When WIRES was called to rescue a tiny animal wandering along a Molong driveway in early November, volunteer Marea Julian was not expecting to find a tiny one-month-old Echidna puggle.
Mrs Julian has been a WIRES volunteer since 1998, and has raised all manner of native species over the past two decades, so she was well equipped to take on the role of foster mum.
The young orphan was lucky to be alive as she was still relying on her mother's milk and had yet to even open her eyes.
VIDEO: Puggsley lapping up a meal ...
As is the case with many displaced orphans that come into WIRES care, the mother could not be found which is often the result of a predator attack or vehicle incident.
Nicknamed 'Puggsley' and now almost seven months old, the feisty young adult is due for release back into the wild next week.
According to Mrs Julian, every orphaned animal's rehabilitation and release is a wonderful accomplishment.
"It's such a privilege to be able to rescue and raise our amazing native animals," she said, adding that there were stark differences in the process to normal pet ownership.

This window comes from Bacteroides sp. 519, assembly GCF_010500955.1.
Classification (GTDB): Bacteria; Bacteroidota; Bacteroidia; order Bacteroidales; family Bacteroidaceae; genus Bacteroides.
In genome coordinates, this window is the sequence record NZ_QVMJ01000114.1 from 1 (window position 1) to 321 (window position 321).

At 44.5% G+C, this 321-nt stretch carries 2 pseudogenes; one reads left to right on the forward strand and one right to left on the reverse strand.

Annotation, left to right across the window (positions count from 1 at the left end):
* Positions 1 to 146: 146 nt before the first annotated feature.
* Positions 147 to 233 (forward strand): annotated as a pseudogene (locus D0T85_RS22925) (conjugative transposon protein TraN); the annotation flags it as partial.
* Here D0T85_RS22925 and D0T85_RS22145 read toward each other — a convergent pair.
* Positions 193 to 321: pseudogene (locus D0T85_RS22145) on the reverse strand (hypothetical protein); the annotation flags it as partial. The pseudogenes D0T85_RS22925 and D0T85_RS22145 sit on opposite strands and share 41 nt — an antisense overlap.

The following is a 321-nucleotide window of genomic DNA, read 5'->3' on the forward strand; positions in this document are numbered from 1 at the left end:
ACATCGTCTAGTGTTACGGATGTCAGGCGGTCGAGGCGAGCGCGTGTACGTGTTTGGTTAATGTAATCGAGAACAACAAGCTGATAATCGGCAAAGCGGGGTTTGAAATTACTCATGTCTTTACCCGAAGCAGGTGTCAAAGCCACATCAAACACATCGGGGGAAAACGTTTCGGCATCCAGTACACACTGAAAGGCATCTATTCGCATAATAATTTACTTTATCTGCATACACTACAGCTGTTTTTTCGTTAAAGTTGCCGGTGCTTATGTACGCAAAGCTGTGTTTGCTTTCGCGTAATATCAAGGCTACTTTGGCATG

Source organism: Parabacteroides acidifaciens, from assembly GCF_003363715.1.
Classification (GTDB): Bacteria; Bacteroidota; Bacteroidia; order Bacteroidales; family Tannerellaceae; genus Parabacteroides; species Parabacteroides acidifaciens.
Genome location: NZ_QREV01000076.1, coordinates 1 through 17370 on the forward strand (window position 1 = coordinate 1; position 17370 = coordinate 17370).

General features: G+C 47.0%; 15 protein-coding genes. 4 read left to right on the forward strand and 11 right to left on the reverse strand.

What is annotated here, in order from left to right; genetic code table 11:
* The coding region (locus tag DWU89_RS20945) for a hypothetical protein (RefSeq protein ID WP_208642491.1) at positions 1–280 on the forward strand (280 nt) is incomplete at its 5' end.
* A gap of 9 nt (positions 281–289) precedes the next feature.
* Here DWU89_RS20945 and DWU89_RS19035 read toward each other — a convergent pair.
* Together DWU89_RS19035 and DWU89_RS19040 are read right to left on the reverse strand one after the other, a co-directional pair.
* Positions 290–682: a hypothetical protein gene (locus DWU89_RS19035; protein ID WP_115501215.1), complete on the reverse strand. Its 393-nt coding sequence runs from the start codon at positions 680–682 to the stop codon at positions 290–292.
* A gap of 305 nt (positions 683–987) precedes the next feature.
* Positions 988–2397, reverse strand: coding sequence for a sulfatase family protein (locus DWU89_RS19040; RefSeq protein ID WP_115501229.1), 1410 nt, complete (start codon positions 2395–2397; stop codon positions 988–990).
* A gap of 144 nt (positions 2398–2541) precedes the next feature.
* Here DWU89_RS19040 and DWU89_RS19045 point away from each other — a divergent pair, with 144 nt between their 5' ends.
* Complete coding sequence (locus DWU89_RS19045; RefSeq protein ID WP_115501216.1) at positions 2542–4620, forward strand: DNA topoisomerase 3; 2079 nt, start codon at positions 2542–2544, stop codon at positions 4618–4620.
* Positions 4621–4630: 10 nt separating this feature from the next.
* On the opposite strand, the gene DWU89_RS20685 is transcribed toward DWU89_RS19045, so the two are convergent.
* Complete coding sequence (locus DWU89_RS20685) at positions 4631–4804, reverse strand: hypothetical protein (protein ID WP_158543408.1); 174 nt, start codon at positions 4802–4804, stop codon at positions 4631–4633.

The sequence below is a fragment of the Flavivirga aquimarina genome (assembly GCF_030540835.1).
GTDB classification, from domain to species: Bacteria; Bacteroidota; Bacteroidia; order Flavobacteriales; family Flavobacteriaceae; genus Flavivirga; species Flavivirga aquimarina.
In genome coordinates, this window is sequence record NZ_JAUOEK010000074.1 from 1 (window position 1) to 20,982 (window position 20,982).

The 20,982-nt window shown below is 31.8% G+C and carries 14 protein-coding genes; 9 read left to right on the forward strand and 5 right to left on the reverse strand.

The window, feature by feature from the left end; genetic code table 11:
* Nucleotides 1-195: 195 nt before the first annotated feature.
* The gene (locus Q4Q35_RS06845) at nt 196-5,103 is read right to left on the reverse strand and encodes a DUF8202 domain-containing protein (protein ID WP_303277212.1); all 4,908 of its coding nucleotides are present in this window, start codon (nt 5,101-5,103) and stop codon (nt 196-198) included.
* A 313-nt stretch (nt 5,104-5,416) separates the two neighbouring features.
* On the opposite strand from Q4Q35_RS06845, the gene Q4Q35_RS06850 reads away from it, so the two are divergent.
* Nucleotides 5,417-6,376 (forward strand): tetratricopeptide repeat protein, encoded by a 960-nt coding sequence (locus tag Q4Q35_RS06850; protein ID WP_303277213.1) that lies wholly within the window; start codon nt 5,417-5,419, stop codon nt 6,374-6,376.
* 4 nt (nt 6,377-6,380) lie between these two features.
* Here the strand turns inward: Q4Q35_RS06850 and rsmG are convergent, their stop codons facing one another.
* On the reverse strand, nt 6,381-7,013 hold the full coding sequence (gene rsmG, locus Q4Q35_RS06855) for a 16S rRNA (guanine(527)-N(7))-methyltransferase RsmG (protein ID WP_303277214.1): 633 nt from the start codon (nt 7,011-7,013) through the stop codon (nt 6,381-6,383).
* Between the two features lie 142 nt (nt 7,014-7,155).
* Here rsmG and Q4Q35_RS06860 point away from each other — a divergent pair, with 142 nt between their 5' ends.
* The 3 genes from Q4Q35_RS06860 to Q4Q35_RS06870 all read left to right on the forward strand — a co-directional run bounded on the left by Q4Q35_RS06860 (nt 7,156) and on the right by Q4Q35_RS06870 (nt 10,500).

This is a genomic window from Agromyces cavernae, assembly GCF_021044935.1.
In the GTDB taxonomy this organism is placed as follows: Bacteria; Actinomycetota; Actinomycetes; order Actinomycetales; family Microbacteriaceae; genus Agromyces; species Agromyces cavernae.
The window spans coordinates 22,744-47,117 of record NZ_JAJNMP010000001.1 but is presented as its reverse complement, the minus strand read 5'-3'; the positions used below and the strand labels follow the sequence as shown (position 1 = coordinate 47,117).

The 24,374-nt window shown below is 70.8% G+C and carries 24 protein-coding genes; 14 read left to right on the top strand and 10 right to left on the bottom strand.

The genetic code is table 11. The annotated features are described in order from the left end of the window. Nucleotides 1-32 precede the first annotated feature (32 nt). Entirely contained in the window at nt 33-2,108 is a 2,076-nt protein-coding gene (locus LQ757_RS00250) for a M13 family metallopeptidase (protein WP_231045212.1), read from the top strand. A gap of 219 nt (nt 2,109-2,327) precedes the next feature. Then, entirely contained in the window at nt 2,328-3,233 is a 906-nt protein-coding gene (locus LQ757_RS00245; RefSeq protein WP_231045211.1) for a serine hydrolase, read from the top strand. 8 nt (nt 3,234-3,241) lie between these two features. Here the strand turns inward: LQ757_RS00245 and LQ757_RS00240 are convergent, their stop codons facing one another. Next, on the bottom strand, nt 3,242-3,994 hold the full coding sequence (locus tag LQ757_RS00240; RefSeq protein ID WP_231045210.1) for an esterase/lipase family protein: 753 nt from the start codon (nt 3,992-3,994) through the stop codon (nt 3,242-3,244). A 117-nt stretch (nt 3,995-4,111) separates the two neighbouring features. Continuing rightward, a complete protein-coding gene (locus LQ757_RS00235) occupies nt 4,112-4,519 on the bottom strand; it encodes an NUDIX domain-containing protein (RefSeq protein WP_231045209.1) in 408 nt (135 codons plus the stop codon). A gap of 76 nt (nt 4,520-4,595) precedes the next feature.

"As carers we don't raise them as pets, as our mission is to help them to learn to fend for themselves in the wild."
Mrs Julian urged any animal lovers in the region to consider donating some time and expertise to WIRES, saying the experience was an extremely rewarding one.
"Being able to give them a second chance by releasing them back into their natural environment is such a wonderful feeling of achievement," she said.
"I encourage anyone who want to help the survival of NSW's unique native wildlife to consider joining WIRES where they can make a real difference."
WIRES is holding its next training course on Saturday, May 4 at Bathurst.
For more information head to www.wildlifetraining.org.au or call WIRES training on 02 8977 3392.
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